• Enterprise buyers can face multiple and overlapping UC and meeting-related products from Cisco, which challenge decision making on which product to deploy.
  • Cisco’s licensing plans continue to evolve, which can create complexity for buyers and channel partners. This is in contrast to the broader market pricing direction toward simplicity.
  • Cisco’s reference customers reported that Webex Meetings should leverage additional plug-ins, applets or external products to create better workflows with their preferred business applications.

Enghouse Systems (Vidyo)

Having acquired Vidyo in May 2019, Enghouse Systems offers its Vidyo-branded meeting solutions as SaaS, premises-based, hybrid, dedicated and managed service deployment options, along with its branded conference room endpoints.
Strengths
  • Vidyo has an extensive range of deployment options and presence in every major global region, with direct sales, distributors and resellers able to provide sales, delivery and support.
  • Vidyo has one of the most comprehensive API strategies of the vendors in this Magic Quadrant. This is critical for those customers needing to embed video into business applications with a full range of customization options.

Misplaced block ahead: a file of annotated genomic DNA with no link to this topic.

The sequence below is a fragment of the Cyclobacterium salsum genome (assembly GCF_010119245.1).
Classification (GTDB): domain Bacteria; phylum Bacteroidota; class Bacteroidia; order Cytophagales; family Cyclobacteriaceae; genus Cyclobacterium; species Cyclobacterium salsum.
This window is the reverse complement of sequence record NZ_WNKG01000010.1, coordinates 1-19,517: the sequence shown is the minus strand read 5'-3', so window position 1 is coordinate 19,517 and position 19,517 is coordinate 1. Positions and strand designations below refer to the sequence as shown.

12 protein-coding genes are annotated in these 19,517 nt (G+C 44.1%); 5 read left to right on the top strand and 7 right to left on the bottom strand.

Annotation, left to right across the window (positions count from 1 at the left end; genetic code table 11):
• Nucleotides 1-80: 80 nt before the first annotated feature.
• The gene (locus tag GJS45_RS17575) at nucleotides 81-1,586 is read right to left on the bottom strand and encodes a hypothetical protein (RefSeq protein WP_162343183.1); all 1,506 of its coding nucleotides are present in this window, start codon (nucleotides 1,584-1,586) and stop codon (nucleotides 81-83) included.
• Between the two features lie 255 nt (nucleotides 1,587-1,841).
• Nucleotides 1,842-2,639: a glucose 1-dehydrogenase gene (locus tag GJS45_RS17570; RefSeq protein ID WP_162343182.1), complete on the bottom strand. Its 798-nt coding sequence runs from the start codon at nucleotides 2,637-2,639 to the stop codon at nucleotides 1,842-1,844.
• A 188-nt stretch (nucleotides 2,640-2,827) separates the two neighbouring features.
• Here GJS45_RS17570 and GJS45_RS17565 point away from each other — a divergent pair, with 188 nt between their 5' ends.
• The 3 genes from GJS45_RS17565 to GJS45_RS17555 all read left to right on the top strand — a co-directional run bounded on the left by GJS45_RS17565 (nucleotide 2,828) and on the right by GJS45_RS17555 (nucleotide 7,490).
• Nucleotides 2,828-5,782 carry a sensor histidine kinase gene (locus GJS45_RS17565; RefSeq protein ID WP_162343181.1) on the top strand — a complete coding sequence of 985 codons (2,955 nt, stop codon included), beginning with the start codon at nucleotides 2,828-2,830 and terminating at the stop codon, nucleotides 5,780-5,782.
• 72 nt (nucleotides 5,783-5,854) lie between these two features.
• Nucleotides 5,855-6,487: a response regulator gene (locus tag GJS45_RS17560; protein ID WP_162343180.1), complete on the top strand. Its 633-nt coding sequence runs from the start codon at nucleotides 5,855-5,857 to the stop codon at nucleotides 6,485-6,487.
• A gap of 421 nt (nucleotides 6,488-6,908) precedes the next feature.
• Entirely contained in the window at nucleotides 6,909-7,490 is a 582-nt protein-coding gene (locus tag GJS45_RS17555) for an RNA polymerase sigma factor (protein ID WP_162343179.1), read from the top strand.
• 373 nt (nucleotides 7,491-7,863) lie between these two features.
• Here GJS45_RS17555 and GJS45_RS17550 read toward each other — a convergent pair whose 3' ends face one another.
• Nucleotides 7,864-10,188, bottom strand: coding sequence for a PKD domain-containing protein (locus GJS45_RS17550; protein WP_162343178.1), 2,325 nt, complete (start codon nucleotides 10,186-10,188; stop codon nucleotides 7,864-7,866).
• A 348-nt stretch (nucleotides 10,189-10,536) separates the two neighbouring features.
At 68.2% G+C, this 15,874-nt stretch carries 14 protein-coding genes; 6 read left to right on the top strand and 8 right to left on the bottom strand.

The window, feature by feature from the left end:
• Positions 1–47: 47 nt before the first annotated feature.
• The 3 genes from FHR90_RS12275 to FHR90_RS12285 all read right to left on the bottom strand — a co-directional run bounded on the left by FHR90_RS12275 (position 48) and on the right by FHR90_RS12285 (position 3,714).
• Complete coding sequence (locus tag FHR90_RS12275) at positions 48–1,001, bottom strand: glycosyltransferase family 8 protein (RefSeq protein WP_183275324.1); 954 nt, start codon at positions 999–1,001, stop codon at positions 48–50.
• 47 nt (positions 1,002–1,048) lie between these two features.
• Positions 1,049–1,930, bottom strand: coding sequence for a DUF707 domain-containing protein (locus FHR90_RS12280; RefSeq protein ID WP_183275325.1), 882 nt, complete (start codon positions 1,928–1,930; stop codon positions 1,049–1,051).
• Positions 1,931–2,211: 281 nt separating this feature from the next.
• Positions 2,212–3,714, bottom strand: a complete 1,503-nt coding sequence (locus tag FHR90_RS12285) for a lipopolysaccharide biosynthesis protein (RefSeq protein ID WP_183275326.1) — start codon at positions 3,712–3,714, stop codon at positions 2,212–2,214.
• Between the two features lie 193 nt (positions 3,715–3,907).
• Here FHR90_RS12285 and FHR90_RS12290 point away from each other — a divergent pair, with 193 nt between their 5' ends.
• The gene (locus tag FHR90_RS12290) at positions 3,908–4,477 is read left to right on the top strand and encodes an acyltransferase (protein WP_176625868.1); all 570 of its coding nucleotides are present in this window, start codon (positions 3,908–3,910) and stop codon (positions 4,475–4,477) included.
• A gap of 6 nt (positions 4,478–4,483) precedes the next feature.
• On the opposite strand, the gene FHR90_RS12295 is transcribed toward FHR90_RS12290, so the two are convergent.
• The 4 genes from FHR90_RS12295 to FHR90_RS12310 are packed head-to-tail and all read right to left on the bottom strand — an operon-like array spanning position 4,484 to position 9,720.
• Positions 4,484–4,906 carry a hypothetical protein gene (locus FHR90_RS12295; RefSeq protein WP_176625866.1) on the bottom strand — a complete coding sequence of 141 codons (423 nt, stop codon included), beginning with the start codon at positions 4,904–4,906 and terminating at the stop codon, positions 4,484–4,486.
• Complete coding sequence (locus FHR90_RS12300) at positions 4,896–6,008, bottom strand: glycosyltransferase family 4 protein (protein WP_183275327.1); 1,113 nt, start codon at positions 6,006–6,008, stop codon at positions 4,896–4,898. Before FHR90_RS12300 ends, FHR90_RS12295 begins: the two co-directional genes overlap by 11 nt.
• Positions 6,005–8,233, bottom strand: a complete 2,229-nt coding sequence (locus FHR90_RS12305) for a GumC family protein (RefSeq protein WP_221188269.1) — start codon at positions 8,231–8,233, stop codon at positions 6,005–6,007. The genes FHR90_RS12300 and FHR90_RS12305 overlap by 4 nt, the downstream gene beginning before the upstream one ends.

• Ease of deployment and maintenance was cited as a strength by Vidyo’s reference customers.
Cautions
  • Vidyo trails the other vendors in this market in introducing innovations such as digital whiteboards, conference room smart devices, and transcription of either live or recorded meetings.
  • Based on Gartner’s vendor survey for this research, Vidyo offers a lower level of guaranteed meeting solution availability for its SaaS-based service versus the majority of vendors in this Magic Quadrant.
  • Vidyo’s reference customers cited interoperability with legacy or external meeting solutions as a weakness.

Google

Google offers Hangouts Meet and Hangouts Chat as SaaS, along with its own and partner-branded conference room endpoints.
Strengths
  • Customers benefit from the ability to create meeting workflows across other G Suite products, as well as from Google’s substantial ecosystem of vendor and software partnerships, to further enhance meeting experiences.
  • Hangouts Meet is included with G Suite, making it compelling and sensible for enterprises that have “gone Google” to get full value out of their investment by using the vendor’s meeting solution.